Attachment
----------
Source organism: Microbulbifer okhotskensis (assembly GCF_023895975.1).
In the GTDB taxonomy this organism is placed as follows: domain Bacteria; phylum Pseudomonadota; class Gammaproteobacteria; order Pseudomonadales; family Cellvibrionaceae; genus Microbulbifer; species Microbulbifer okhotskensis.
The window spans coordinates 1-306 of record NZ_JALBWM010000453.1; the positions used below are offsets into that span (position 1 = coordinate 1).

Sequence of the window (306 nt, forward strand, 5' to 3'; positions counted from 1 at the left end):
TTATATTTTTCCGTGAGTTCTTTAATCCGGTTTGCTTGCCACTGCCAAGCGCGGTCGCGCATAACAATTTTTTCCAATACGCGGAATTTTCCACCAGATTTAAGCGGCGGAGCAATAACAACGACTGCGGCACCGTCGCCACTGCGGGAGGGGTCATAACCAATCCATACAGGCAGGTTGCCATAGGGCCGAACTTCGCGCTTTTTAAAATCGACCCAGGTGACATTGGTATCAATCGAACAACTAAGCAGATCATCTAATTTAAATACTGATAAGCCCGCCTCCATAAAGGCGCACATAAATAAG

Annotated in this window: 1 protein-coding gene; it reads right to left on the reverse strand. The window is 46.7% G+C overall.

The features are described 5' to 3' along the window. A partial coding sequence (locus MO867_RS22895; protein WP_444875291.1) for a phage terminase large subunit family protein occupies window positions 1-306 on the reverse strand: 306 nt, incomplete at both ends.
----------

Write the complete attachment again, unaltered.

Source organism: Microbulbifer okhotskensis (assembly GCF_023895975.1).
In the GTDB taxonomy this organism is placed as follows: domain Bacteria; phylum Pseudomonadota; class Gammaproteobacteria; order Pseudomonadales; family Cellvibrionaceae; genus Microbulbifer; species Microbulbifer okhotskensis.
The window spans coordinates 1-306 of record NZ_JALBWM010000453.1; the positions used below are offsets into that span (position 1 = coordinate 1).

Sequence of the window (306 nt, forward strand, 5' to 3'; positions counted from 1 at the left end):
TTATATTTTTCCGTGAGTTCTTTAATCCGGTTTGCTTGCCACTGCCAAGCGCGGTCGCGCATAACAATTTTTTCCAATACGCGGAATTTTCCACCAGATTTAAGCGGCGGAGCAATAACAACGACTGCGGCACCGTCGCCACTGCGGGAGGGGTCATAACCAATCCATACAGGCAGGTTGCCATAGGGCCGAACTTCGCGCTTTTTAAAATCGACCCAGGTGACATTGGTATCAATCGAACAACTAAGCAGATCATCTAATTTAAATACTGATAAGCCCGCCTCCATAAAGGCGCACATAAATAAG

Annotated in this window: 1 protein-coding gene; it reads right to left on the reverse strand. The window is 46.7% G+C overall.

The features are described 5' to 3' along the window. A partial coding sequence (locus MO867_RS22895; protein WP_444875291.1) for a phage terminase large subunit family protein occupies window positions 1-306 on the reverse strand: 306 nt, incomplete at both ends.